Autocorrelation Based Method – Z. Rafii and B. Pardo, “A simple music/voice separation method based on the extraction of the repeating musical structure,” in ICASSP, May 2011, pp. 221– 224.

This algorithm takes advantage of the fact that music is repetitive and creates period boundaries for the period of the repeating structure. The segments are averaged to create a repeating segment model which is used as a binary mask to perform source separation. The initial repetitions are identified using autocorrelations over successive lagged versions. Unlike previous approaches, this method doesn’t require any prior training or complex frameworks but it is also limited in that regard. More knowledge, better pattern extraction and softer masks are required for better separation when run on the MIR1K dataset.

State of the Art

MiREX (2014-16)

Since its introduction as a task on MiREX from 2014, there has been a lot more activity in the field of singing voice separation. Below, we summarize the best submissions for the MiREX task by year, and give an overview of the other types of approaches.

2014 :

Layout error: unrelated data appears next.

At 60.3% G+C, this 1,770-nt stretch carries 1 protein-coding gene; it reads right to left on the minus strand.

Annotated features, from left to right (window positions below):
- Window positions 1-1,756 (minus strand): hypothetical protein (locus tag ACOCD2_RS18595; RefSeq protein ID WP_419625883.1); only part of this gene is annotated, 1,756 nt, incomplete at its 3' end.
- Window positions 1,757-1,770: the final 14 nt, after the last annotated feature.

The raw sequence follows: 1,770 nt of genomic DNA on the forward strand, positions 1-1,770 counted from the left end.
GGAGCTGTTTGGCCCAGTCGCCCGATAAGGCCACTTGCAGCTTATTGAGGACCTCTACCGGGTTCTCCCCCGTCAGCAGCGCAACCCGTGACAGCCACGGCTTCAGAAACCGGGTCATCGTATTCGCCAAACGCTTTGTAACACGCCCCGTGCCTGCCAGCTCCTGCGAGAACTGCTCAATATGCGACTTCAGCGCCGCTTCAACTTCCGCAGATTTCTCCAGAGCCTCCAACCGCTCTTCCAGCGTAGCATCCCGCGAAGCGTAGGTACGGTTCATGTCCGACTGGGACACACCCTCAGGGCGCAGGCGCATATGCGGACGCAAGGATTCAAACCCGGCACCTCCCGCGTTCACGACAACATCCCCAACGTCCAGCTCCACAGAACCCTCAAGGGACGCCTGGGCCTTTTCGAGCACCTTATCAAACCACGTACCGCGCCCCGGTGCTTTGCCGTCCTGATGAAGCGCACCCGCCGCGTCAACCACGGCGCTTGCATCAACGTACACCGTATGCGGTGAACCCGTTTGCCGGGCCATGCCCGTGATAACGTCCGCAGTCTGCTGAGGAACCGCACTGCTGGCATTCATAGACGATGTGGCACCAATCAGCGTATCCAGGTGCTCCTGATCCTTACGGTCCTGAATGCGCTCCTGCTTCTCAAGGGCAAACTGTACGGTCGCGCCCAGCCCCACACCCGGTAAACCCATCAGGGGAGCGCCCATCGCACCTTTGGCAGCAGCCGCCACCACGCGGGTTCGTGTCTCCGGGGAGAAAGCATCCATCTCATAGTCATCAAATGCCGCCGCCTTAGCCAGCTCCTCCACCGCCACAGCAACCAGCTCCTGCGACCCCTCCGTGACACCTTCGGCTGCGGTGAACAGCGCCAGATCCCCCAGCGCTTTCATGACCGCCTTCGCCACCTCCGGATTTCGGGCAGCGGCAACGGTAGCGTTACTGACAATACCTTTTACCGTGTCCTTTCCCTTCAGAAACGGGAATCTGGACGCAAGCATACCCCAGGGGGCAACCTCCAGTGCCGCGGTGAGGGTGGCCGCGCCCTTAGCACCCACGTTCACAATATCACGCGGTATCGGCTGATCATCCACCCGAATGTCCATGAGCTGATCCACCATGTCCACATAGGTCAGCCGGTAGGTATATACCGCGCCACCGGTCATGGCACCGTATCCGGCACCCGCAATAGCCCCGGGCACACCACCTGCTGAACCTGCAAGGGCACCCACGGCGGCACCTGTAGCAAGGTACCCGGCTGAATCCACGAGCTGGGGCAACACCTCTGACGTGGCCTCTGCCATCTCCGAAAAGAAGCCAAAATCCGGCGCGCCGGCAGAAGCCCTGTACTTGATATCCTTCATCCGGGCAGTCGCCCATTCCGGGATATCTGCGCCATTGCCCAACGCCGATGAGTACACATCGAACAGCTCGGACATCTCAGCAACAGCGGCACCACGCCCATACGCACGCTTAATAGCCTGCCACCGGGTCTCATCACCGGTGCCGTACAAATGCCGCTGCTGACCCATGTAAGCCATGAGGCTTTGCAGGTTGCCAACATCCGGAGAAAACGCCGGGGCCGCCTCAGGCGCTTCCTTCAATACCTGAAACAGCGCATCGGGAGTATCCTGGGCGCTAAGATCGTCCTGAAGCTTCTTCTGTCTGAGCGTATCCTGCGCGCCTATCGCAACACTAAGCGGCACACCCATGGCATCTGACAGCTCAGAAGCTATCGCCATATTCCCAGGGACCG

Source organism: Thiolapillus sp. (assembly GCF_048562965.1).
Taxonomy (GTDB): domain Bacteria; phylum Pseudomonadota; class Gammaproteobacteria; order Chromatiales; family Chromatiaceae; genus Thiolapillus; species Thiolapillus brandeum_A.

Among other methods like harmonic sinusoidal modeling [Rao, Preeti, Nagesh Nayak, and Sharath Adavanne. “Singing voice separation using adaptive window harmonic sinusoidal modeling.” (2010).], Robust principal component analysis, F0 estimations and Kernel additive modeling [Liutkus, Antoine, Derry Fitzgerald, and Zafar Rafii. “Scalable audio separation with light kernel additive modelling.” Acoustics, Speech and Signal Processing (ICASSP), 2015 IEEE International Conference on. IEEE, 2015.] was Po-Sen Huang’s deep learning method.

Po-Sen Huang et. al. previously showed the use of robust principal component analysis for singing voice separation [Huang, Po-Sen, et al. “Singing-voice separation from monaural recordings using robust principal component analysis.” Acoustics, Speech and Signal Processing (ICASSP), 2012 IEEE International Conference on. IEEE, 2012.]. They argue that singing voice is more sparse and has more variation than the accompaniment which can be exploited to solve for underlying low rank and sparse components through RPCA.